A knee brace is typically worn for up to six weeks after surgery. Initially, the brace is locked to keep your knee in a fully-straight position. As your quadriceps muscles become stronger, your therapist will unlock the brace.
Immediately after surgery, you will walk with crutches until you can tolerate full weight on your leg within your pain tolerance. However, in some cases, weight bearing might be delayed, depending on the source of your graft.
Range of motion exercises begin within the first week after surgery. You will remove your brace and gently work on bending your knee. If your knee is not fully straight, stretching will be performed to restore this motion as quickly as possible to prevent permanent stiffness.
Around three weeks after surgery, gentle strengthening exercises — such as mini-squats, step-ups and bridges — are added to the workout routine. A stationary bike is often used to improve circulation and increase range of motion, without putting significant pressure on your knee joint. Balance exercises, such as standing on one leg, also begin in this phase, according to University of Wisconsin Sports Medicine.
Cardio exercises, such as swimming or using an elliptical machine, are initiated six week after surgery. Strengthening exercises are progressively increased within your pain tolerance with one exception — hamstring strengthening exercises are delayed until 12 weeks if you've had a hamstring graft.
Return to Sports
You might be anxious to get back to your sport after ACL reconstruction. However, it's important not to rush the process. Returning too early can lead to re-injury.
Sports-specific training can begin as early as 12 weeks after surgery, as part of your physical therapy program. A return-to-running program will be initiated, beginning with run/walk intervals.
According to the Ohio State University Wexner Medical Center, an initial schedule might consist of three sessions, with at least one day of rest between workouts. You might begin by running for one minute, followed by three minutes of walking, repeated two to four times. Over time, your running intervals become longer than your walking intervals, until you are able to run continually.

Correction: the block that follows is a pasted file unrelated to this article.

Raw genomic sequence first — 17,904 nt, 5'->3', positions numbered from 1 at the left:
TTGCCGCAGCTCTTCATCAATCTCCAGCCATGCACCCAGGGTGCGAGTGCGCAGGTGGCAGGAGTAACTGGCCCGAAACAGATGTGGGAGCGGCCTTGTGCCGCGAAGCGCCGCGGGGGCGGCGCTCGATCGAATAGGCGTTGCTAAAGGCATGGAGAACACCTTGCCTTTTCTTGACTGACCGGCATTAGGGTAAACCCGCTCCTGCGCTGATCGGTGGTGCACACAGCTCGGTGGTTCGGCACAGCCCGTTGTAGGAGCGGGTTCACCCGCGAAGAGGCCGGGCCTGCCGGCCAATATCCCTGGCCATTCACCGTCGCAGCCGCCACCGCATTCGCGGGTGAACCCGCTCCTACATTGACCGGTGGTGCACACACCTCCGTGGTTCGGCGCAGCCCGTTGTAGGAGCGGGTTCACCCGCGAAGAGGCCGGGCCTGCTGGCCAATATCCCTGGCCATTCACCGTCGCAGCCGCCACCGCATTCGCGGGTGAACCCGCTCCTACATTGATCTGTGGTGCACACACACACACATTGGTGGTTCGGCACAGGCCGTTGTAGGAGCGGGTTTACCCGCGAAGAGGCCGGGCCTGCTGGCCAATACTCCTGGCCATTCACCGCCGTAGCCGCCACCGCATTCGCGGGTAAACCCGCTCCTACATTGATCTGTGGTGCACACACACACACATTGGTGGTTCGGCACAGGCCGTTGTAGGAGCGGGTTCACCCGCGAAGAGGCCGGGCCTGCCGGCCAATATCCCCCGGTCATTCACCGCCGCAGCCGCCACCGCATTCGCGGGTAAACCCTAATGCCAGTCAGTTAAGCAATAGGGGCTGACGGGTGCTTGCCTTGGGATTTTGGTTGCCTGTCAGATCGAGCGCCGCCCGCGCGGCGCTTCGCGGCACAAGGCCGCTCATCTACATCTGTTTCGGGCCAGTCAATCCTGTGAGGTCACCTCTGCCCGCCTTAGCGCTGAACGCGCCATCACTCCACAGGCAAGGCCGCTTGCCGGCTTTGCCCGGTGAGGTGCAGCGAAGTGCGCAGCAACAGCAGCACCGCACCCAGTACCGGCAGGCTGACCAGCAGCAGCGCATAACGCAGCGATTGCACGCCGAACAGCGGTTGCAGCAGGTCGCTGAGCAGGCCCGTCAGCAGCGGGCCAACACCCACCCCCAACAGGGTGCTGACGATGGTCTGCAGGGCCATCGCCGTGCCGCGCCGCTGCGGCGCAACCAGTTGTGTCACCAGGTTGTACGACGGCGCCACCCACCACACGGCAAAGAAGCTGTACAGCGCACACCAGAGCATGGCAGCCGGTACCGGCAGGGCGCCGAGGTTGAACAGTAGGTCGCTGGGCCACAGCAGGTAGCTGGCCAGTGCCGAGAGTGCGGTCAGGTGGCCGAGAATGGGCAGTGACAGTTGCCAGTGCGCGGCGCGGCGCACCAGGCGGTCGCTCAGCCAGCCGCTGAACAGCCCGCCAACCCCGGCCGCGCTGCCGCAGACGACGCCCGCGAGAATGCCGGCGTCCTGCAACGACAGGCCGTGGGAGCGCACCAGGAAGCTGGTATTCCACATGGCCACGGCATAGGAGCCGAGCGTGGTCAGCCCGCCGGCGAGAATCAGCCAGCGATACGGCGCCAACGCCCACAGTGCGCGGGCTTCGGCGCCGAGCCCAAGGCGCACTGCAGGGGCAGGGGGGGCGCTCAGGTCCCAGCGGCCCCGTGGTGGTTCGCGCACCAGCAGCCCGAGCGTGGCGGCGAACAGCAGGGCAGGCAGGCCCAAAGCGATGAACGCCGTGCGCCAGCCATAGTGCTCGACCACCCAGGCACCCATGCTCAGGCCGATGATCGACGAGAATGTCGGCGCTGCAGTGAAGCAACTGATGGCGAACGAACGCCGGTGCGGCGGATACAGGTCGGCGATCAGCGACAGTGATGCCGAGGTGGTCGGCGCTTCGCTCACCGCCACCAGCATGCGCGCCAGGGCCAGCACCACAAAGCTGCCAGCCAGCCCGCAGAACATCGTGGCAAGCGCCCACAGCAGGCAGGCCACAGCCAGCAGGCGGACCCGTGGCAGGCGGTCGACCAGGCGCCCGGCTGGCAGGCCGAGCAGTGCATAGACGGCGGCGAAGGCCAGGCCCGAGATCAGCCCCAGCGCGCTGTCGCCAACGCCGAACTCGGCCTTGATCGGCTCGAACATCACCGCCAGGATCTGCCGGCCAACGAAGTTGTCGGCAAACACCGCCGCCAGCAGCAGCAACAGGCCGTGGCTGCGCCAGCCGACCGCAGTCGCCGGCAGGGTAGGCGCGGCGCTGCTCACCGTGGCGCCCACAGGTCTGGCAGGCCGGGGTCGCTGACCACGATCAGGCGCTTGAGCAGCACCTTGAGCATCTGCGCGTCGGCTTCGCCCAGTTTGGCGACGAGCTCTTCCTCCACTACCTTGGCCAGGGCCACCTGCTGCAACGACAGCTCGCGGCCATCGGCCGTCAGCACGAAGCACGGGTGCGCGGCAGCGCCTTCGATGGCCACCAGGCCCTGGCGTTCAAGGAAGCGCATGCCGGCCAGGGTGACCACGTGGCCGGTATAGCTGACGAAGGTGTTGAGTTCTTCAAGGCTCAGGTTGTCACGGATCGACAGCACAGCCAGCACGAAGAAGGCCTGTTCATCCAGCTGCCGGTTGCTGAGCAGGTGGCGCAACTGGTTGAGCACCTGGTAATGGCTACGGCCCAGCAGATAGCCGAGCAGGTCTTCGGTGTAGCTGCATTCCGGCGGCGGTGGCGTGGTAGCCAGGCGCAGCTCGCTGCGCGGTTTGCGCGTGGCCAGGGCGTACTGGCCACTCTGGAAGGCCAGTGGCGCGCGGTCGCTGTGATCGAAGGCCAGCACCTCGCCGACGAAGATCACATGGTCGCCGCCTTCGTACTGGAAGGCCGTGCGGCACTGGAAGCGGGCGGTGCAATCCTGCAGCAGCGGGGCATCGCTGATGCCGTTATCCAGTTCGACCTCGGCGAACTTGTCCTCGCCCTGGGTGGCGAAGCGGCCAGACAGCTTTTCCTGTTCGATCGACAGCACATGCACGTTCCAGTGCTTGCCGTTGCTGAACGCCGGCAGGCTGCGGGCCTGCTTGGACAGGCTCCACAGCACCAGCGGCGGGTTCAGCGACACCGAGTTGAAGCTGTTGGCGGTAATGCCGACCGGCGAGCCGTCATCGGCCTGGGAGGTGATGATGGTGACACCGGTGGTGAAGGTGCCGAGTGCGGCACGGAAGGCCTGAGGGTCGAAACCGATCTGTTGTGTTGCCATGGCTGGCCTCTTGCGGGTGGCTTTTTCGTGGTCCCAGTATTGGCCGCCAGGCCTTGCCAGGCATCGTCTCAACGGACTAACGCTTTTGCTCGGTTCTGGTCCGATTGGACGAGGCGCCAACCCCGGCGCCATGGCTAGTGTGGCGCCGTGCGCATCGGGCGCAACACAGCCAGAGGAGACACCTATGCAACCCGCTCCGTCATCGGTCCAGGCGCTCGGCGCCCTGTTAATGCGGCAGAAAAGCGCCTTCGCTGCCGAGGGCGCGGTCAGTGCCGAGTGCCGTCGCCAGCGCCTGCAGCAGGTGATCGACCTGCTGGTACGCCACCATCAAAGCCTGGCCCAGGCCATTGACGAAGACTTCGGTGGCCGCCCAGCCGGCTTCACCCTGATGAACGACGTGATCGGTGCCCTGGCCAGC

Return to sports also requires dynamic balance and agility training. For example, a plyometric, or jumping program, might include the following progression:
- Two-footed hopping in place
- Two-footed hopping forward/backward
- Two-footed hopping side to side
- Single leg hopping in place
- Single leg hopping forward/backward
- Single leg hopping side to side
It will likely be at least six months after surgery before you are released to play sports without restrictions, due to the high risk of re-injury after ACL reconstruction. According to an article published in the January-March 2015 issue of the journal Joints, full return to sport depends on many factors, including range of motion, lower extremity strength, balance and proprioception. Additional factors include the type of graft and the stability of the knee joint after surgery.
- Current Reviews in Musculoskeletal Medicine: "Non-Operative Care of the Patient With an ACL-Deficient Knee"
- Mayo Clinic: "ACL Injury"
- Cleveland Clinic: "Anterior Cruciate Ligament (ACL) Injuries: Management and Treatment"
- Ohio State University Wexner Medical Center: "Basic Return to Running Rehabilitation Guideline"
- Wheeless' Textbook of Orthopaedics: "Anatomy of ACL"
- Joints: "Return to Sport After ACL Reconstruction: How, When and Why? A Narrative Review of Current Evidence"